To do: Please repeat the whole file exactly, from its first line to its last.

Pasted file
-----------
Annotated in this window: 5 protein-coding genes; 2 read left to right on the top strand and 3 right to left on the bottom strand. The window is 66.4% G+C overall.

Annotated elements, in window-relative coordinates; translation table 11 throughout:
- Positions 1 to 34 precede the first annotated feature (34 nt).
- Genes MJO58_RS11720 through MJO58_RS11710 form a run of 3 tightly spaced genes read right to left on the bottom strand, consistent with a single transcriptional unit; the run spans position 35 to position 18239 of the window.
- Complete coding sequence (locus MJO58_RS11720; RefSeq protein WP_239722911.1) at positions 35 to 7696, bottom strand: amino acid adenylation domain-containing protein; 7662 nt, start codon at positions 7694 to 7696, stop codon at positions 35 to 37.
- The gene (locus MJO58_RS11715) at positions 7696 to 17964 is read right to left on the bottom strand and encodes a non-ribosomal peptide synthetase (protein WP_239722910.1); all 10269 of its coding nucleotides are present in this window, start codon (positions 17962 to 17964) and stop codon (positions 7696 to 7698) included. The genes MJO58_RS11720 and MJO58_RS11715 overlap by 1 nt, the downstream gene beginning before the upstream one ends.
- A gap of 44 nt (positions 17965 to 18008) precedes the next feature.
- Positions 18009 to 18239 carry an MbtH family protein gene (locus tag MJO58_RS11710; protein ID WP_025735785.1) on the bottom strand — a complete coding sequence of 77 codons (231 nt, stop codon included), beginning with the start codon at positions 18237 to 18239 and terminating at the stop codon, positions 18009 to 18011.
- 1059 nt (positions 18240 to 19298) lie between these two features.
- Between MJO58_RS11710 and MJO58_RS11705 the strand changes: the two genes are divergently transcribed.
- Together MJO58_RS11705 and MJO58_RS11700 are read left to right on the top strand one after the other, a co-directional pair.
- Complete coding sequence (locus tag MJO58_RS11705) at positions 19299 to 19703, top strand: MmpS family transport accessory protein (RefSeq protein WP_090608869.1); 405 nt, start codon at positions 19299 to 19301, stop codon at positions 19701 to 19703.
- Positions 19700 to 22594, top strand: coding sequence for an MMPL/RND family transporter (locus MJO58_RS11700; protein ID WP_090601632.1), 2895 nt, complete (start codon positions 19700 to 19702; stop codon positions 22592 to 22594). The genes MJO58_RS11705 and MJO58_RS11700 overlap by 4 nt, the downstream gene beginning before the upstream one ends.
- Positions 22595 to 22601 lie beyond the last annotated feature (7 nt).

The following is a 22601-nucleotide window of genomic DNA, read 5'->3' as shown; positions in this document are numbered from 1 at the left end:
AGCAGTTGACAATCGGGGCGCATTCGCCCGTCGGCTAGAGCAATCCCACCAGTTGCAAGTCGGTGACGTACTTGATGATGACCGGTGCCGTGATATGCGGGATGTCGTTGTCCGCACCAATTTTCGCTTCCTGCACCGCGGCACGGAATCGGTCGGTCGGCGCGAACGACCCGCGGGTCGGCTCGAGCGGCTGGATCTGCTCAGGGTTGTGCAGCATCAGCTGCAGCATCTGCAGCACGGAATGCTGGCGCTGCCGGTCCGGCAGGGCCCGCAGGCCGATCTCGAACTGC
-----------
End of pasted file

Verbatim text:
Annotated in this window: 5 protein-coding genes; 2 read left to right on the top strand and 3 right to left on the bottom strand. The window is 66.4% G+C overall.

Annotated elements, in window-relative coordinates; translation table 11 throughout:
- Positions 1 to 34 precede the first annotated feature (34 nt).
- Genes MJO58_RS11720 through MJO58_RS11710 form a run of 3 tightly spaced genes read right to left on the bottom strand, consistent with a single transcriptional unit; the run spans position 35 to position 18239 of the window.
- Complete coding sequence (locus MJO58_RS11720; RefSeq protein WP_239722911.1) at positions 35 to 7696, bottom strand: amino acid adenylation domain-containing protein; 7662 nt, start codon at positions 7694 to 7696, stop codon at positions 35 to 37.
- The gene (locus MJO58_RS11715) at positions 7696 to 17964 is read right to left on the bottom strand and encodes a non-ribosomal peptide synthetase (protein WP_239722910.1); all 10269 of its coding nucleotides are present in this window, start codon (positions 17962 to 17964) and stop codon (positions 7696 to 7698) included. The genes MJO58_RS11720 and MJO58_RS11715 overlap by 1 nt, the downstream gene beginning before the upstream one ends.
- A gap of 44 nt (positions 17965 to 18008) precedes the next feature.
- Positions 18009 to 18239 carry an MbtH family protein gene (locus tag MJO58_RS11710; protein ID WP_025735785.1) on the bottom strand — a complete coding sequence of 77 codons (231 nt, stop codon included), beginning with the start codon at positions 18237 to 18239 and terminating at the stop codon, positions 18009 to 18011.
- 1059 nt (positions 18240 to 19298) lie between these two features.
- Between MJO58_RS11710 and MJO58_RS11705 the strand changes: the two genes are divergently transcribed.
- Together MJO58_RS11705 and MJO58_RS11700 are read left to right on the top strand one after the other, a co-directional pair.
- Complete coding sequence (locus tag MJO58_RS11705) at positions 19299 to 19703, top strand: MmpS family transport accessory protein (RefSeq protein WP_090608869.1); 405 nt, start codon at positions 19299 to 19301, stop codon at positions 19701 to 19703.
- Positions 19700 to 22594, top strand: coding sequence for an MMPL/RND family transporter (locus MJO58_RS11700; protein ID WP_090601632.1), 2895 nt, complete (start codon positions 19700 to 19702; stop codon positions 22592 to 22594). The genes MJO58_RS11705 and MJO58_RS11700 overlap by 4 nt, the downstream gene beginning before the upstream one ends.
- Positions 22595 to 22601 lie beyond the last annotated feature (7 nt).

The following is a 22601-nucleotide window of genomic DNA, read 5'->3' as shown; positions in this document are numbered from 1 at the left end:
AGCAGTTGACAATCGGGGCGCATTCGCCCGTCGGCTAGAGCAATCCCACCAGTTGCAAGTCGGTGACGTACTTGATGATGACCGGTGCCGTGATATGCGGGATGTCGTTGTCCGCACCAATTTTCGCTTCCTGCACCGCGGCACGGAATCGGTCGGTCGGCGCGAACGACCCGCGGGTCGGCTCGAGCGGCTGGATCTGCTCAGGGTTGTGCAGCATCAGCTGCAGCATCTGCAGCACGGAATGCTGGCGCTGCCGGTCCGGCAGGGCCCGCAGGCCGATCTCGAACTGC